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Volume 9, Number 1 | May 2014
Fernandez v. California: Does the Refusal to Consent to a Search of Premises by a Person with Common Authority Continue to Have Effect after the Person Is No Longer on the Premises?
by Jack E. Call
Professor of Criminal Justice
On February 25, the Supreme Court decided the case of Fernandez v. California. The issue in the case concerned the validity of the consent given the police to search an apartment by a person living in the apartment. The police had gone to Fernandez’s apartment because they had reason to believe that Fernandez had participated in a gang-related robbery. When they arrived at the apartment, they heard screaming and other sounds suggesting that a fight was taking place in the apartment.
When they knocked, the door was opened by Fernandez’s girlfriend, who lived in the apartment with Fernandez and their children. She was bloody and bruised. Before the police could engage in significant conversation with the girlfriend, Fernandez appeared, became angry, and disputed the officers’ right to be there when they asked him to step away from the door. The officers restrained Fernandez because they believed he had assaulted his girlfriend, and shortly thereafter arrested him for the gang-related assault. About an hour after taking Fernandez to the police station, the police returned to his apartment and obtained his girlfriend’s consent to search the apartment. The search turned up evidence implicating Fernandez in the robbery.
It has been well established by the Supreme Court that a person who has common authority over premises may give valid consent to search those premises. A person has common authority over a place if they have “mutual use of the property …. [and] joint access or control for most purposes.” There is no question in this case that Fernandez’s girlfriend had common authority over the apartment.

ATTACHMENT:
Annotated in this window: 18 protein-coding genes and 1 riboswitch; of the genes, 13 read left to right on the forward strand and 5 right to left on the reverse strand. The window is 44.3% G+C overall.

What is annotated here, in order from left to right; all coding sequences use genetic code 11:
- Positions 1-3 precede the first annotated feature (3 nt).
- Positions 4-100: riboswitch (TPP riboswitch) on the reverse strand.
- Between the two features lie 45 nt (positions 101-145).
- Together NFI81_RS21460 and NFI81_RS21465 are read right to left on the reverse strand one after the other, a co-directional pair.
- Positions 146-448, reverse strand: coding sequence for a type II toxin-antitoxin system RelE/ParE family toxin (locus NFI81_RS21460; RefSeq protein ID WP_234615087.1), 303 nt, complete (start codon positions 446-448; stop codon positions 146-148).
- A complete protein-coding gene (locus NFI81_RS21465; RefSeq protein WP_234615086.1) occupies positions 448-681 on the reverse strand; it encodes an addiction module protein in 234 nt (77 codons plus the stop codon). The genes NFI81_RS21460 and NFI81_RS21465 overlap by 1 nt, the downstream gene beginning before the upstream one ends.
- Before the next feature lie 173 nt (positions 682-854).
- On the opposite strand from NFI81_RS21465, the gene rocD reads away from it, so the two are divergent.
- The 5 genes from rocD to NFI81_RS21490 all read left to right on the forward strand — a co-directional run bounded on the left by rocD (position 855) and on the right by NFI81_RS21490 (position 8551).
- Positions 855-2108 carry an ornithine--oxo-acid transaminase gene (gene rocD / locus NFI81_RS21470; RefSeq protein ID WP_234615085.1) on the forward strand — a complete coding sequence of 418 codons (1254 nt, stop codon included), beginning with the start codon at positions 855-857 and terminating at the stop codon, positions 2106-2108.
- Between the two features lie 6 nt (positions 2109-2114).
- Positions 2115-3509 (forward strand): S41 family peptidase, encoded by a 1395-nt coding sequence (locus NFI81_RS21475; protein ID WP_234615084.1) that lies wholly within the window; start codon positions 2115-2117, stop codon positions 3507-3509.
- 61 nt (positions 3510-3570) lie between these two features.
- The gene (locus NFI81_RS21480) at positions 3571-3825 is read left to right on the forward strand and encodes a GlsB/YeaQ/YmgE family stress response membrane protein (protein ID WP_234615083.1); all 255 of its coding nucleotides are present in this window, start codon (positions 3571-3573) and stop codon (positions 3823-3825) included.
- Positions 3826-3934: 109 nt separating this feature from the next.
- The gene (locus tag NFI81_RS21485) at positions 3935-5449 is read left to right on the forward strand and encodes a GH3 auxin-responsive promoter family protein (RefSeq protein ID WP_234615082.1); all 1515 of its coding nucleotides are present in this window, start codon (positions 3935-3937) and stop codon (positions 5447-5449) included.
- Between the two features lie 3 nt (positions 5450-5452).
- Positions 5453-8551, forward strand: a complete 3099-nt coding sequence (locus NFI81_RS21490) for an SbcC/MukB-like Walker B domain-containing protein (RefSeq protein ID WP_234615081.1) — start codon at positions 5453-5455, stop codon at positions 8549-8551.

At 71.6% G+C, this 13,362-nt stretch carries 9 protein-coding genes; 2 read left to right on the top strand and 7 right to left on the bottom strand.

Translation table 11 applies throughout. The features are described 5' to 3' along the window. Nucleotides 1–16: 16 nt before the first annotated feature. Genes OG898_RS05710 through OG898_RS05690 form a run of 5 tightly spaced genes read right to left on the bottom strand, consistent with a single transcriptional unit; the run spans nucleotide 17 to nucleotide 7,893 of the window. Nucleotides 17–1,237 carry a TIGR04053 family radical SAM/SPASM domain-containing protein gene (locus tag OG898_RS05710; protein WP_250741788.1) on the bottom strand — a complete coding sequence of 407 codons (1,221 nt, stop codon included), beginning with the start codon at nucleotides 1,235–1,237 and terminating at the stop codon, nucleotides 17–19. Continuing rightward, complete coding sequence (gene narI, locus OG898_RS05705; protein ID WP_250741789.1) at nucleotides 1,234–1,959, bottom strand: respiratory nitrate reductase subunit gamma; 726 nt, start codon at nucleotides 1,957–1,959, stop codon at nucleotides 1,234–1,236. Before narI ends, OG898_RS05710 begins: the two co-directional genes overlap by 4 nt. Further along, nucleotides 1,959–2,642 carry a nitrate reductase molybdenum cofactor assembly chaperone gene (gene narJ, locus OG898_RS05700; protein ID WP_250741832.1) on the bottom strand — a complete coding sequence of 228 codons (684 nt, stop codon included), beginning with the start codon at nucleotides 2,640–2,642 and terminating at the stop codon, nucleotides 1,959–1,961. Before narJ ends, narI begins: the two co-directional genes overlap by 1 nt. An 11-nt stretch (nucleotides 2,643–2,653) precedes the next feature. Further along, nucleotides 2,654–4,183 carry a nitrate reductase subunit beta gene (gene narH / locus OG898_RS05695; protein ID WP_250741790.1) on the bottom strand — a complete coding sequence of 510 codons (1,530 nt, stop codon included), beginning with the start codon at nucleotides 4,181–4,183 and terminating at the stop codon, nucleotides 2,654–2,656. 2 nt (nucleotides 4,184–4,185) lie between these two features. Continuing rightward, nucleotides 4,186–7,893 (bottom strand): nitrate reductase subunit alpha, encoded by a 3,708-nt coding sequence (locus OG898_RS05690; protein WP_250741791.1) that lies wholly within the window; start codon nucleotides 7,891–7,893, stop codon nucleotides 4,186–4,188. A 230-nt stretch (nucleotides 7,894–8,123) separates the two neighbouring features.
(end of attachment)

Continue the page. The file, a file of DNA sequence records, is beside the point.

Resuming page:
The issue about the validity of her consent stems from the Court’s decision in Georgia v. Randolph. In that case, the police had asked for and received consent to search the Randolph home from Randolph’s estranged wife. However, Randolph was present at the time and objected to the search. The Court held that the police could not search on the basis of consent given by a person with common authority over the premises when another person with common authority was present and objected. The rationale for the decision was that the rule comports with generally accepted social norms. An individual who goes to a residence to visit a person who lives there would not feel welcome to enter the premises if another person who lived there was present and objected to the visit.
The issue in the Fernandez case was whether the police may go back to a residence and obtain consent from a third party when the defendant had shortly before been present and objected to the search. (Although it does not appear that Fernandez explicitly objected to a search of his apartment, Fernandez had said to the police at his home: “You don't have any right to come in here. I know my rights.” The Supreme Court viewed that comment as an objection to a police search of the apartment).